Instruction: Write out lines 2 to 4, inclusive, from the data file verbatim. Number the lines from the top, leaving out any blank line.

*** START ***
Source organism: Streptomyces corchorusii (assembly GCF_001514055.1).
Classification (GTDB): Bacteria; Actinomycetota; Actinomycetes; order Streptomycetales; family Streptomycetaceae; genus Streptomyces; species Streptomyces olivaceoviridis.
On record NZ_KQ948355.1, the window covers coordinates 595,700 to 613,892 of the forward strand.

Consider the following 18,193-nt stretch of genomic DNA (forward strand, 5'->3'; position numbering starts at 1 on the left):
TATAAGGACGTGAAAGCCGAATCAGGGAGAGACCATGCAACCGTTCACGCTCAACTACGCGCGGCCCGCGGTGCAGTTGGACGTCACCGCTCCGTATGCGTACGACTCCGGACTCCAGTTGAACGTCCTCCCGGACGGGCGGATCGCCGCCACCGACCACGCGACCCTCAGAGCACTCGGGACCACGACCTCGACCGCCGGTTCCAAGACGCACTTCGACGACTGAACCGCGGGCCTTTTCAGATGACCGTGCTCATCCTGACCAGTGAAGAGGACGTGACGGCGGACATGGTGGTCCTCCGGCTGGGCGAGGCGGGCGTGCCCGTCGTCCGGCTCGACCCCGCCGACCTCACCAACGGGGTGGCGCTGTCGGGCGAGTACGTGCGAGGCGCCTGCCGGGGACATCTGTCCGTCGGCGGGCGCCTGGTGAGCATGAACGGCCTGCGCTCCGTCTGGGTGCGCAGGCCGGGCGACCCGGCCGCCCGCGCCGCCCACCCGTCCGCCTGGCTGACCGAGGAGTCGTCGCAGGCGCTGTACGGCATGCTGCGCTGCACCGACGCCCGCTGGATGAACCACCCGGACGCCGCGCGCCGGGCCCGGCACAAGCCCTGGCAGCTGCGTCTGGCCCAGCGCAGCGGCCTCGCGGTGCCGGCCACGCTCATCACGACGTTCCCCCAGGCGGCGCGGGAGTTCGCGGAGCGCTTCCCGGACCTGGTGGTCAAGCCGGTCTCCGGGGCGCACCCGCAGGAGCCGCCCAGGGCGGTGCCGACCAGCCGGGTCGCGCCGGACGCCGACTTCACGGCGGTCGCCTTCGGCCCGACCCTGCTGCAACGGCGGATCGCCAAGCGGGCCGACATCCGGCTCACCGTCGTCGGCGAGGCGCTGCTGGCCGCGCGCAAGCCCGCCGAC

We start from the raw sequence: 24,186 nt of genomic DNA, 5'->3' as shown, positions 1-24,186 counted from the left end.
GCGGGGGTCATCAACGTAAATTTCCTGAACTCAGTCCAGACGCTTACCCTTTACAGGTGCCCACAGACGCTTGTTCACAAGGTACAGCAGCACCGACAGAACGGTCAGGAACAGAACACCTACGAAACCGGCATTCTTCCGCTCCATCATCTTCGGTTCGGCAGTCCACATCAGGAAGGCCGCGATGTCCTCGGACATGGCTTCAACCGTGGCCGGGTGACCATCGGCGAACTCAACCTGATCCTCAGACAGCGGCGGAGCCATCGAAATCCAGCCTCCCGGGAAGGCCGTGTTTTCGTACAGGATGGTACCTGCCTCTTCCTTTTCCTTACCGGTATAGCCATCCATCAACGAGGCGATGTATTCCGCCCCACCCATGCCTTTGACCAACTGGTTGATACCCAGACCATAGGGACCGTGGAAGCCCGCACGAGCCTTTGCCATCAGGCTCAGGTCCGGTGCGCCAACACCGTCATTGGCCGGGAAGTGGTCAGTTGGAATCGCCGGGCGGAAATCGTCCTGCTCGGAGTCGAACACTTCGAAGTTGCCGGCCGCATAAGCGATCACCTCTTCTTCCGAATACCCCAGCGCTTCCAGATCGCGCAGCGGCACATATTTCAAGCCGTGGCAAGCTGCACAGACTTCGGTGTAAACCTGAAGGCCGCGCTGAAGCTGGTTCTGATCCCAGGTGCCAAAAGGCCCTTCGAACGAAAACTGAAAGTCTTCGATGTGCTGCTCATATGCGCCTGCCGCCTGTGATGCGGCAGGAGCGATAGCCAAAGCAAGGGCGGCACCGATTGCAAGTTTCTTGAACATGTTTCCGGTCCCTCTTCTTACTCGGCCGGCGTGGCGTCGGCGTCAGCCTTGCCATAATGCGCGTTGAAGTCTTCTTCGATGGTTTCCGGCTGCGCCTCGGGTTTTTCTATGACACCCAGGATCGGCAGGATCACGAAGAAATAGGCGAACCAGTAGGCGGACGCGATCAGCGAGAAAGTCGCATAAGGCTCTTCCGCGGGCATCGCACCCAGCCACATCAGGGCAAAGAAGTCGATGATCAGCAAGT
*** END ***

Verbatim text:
Classification (GTDB): Bacteria; Actinomycetota; Actinomycetes; order Streptomycetales; family Streptomycetaceae; genus Streptomyces; species Streptomyces olivaceoviridis.
On record NZ_KQ948355.1, the window covers coordinates 595,700 to 613,892 of the forward strand.

Consider the following 18,193-nt stretch of genomic DNA (forward strand, 5'->3'; position numbering starts at 1 on the left):